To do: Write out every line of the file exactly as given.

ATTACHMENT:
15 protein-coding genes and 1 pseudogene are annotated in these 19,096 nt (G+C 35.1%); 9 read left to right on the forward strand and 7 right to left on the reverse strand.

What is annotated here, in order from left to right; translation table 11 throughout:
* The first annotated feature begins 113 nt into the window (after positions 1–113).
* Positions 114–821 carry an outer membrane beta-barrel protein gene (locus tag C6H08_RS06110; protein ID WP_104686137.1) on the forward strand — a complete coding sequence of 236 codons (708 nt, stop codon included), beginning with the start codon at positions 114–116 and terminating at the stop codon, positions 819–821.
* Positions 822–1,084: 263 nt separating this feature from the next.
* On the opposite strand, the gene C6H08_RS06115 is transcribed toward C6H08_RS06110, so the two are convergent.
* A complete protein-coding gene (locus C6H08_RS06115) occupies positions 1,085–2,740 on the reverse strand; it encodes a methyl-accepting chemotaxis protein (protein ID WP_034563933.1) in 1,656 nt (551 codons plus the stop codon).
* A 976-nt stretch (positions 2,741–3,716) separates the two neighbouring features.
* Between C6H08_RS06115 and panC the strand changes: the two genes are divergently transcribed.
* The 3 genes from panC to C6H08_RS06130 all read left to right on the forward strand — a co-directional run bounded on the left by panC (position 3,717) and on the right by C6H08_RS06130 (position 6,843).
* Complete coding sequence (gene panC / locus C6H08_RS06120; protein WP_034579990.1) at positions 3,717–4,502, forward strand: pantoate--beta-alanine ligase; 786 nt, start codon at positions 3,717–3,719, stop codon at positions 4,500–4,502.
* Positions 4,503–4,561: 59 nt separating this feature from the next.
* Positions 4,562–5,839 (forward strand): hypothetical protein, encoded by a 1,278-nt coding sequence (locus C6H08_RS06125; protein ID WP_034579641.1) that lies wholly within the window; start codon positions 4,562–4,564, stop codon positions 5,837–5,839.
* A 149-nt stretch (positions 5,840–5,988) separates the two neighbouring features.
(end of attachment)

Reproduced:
15 protein-coding genes and 1 pseudogene are annotated in these 19,096 nt (G+C 35.1%); 9 read left to right on the forward strand and 7 right to left on the reverse strand.

What is annotated here, in order from left to right; translation table 11 throughout:
* The first annotated feature begins 113 nt into the window (after positions 1–113).
* Positions 114–821 carry an outer membrane beta-barrel protein gene (locus tag C6H08_RS06110; protein ID WP_104686137.1) on the forward strand — a complete coding sequence of 236 codons (708 nt, stop codon included), beginning with the start codon at positions 114–116 and terminating at the stop codon, positions 819–821.
* Positions 822–1,084: 263 nt separating this feature from the next.
* On the opposite strand, the gene C6H08_RS06115 is transcribed toward C6H08_RS06110, so the two are convergent.
* A complete protein-coding gene (locus C6H08_RS06115) occupies positions 1,085–2,740 on the reverse strand; it encodes a methyl-accepting chemotaxis protein (protein ID WP_034563933.1) in 1,656 nt (551 codons plus the stop codon).
* A 976-nt stretch (positions 2,741–3,716) separates the two neighbouring features.
* Between C6H08_RS06115 and panC the strand changes: the two genes are divergently transcribed.
* The 3 genes from panC to C6H08_RS06130 all read left to right on the forward strand — a co-directional run bounded on the left by panC (position 3,717) and on the right by C6H08_RS06130 (position 6,843).
* Complete coding sequence (gene panC / locus C6H08_RS06120; protein WP_034579990.1) at positions 3,717–4,502, forward strand: pantoate--beta-alanine ligase; 786 nt, start codon at positions 3,717–3,719, stop codon at positions 4,500–4,502.
* Positions 4,503–4,561: 59 nt separating this feature from the next.
* Positions 4,562–5,839 (forward strand): hypothetical protein, encoded by a 1,278-nt coding sequence (locus C6H08_RS06125; protein ID WP_034579641.1) that lies wholly within the window; start codon positions 4,562–4,564, stop codon positions 5,837–5,839.
* A 149-nt stretch (positions 5,840–5,988) separates the two neighbouring features.